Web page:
Preservationists and Ray Bradbury fans were shocked when the late author’s former home in Cheviot Hills was suddenly torn down. And design buffs were bemused when the perpetrators turned out to be architect Thom Mayne and his wife Blythe Alison-Mayne. But it turns out they have plans for the site that might have piqued the late futurist’s interest.
Thom Mayne is principal of the architectural firm Morphosis, and since the founding of the office in 1972 he has created buildings that challenge our assumptions about architecture (an early Morphosis project, the Angeli Caffe for Good Food host Evan Kleiman, featured a beam pushing through the facade).
The Caltrans building in downtown and his newly complete Emerson College in Hollywood are among a portfolio of work that relishes experimentation with materials and technology for their “performative” as well as extreme aesthetic possibilities, and has earned him the prestigious Pritzker Prize.
But while Thom’s buildings might come across as thrusting, hard-edged, techno-fantasies worthy of a Sci-Fi novel, his domestic life is a model of intimacy and simplicity. He and his wife and business partner Blythe Alison-Mayne and their two sons have lived for some 30 years in a 1600 square feet house in Ocean Park in Santa Monica.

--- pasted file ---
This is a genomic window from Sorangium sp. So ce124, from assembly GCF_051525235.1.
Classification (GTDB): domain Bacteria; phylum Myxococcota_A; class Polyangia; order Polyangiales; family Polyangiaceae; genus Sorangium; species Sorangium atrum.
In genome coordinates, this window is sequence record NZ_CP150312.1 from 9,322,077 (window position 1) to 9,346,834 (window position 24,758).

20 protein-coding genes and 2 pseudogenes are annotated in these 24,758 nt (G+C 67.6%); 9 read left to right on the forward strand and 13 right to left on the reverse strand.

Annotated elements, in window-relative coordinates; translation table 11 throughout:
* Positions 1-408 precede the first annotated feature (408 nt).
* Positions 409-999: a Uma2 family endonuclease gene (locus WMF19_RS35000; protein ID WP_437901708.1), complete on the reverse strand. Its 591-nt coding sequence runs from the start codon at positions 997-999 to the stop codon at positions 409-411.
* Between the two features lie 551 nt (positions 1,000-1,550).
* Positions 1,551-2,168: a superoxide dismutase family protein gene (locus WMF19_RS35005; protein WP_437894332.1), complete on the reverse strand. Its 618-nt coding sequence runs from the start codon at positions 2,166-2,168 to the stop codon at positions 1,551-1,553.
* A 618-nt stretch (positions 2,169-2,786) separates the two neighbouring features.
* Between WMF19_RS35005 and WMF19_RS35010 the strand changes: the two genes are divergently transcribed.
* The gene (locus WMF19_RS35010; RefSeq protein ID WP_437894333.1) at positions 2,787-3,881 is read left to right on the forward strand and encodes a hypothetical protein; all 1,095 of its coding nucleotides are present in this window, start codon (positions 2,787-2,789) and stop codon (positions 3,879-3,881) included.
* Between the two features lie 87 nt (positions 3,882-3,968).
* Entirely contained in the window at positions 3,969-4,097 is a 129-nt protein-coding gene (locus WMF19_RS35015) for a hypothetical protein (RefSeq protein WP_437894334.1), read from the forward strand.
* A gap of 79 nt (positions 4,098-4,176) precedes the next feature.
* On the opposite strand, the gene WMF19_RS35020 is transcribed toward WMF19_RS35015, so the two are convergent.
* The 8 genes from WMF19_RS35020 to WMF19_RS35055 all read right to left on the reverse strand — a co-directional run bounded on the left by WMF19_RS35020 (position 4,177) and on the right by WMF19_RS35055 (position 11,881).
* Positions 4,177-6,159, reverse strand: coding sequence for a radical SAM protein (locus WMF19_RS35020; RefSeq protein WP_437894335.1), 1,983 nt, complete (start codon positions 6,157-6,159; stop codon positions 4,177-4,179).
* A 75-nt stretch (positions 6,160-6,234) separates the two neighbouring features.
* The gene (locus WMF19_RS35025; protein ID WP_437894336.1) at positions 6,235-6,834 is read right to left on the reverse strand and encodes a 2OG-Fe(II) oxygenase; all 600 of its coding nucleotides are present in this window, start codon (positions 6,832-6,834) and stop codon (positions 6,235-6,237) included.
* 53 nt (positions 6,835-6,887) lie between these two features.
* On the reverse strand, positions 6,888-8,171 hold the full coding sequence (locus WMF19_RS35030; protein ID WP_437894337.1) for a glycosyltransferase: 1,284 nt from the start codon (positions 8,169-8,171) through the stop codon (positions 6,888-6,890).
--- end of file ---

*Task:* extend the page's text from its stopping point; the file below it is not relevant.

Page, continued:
With their sons grown and the firm’s office now in Culver City, Blythe wanted to live east of the 405, but still in a lush garden site. Her realtor found her the perfect spot, in Cheviot Hills.
But that property turned out to be the former home of the author Ray Bradbury, the beloved writer of Fahrenheit 451, The Martian Chronicles and numerous other books, who lived in a “little yellow house” in Cheviot Hills for some 50 years.
Unimpressed by the house itself — it was “unusually banal,” says Thom — the Maynes went ahead and drew up plans for a replacement, which included preserving the author’s memory with a wall featuring the names of all the books by Bradbury.
Their plans will rethink the traditional case study house, says Thom, explaining that he studied with Pierre Koenig, and envisages a design that utilizes a mere 20 percent of the buildable envelope, has no air conditioning and instead “has to do with landscape. . . it has to do with climate, it has to do with lifestyle, the main room is exterior, it’s an outside room.”
Although the building permit is still pending, and construction is some ways off, they went ahead and and last week had the house “deconstructed” (meaning they saved the building materials for recycling). The surprise destruction caused a furor among Angelenos who believed the home should have been preserved (how exactly preservation might have been accomplished is explored here.)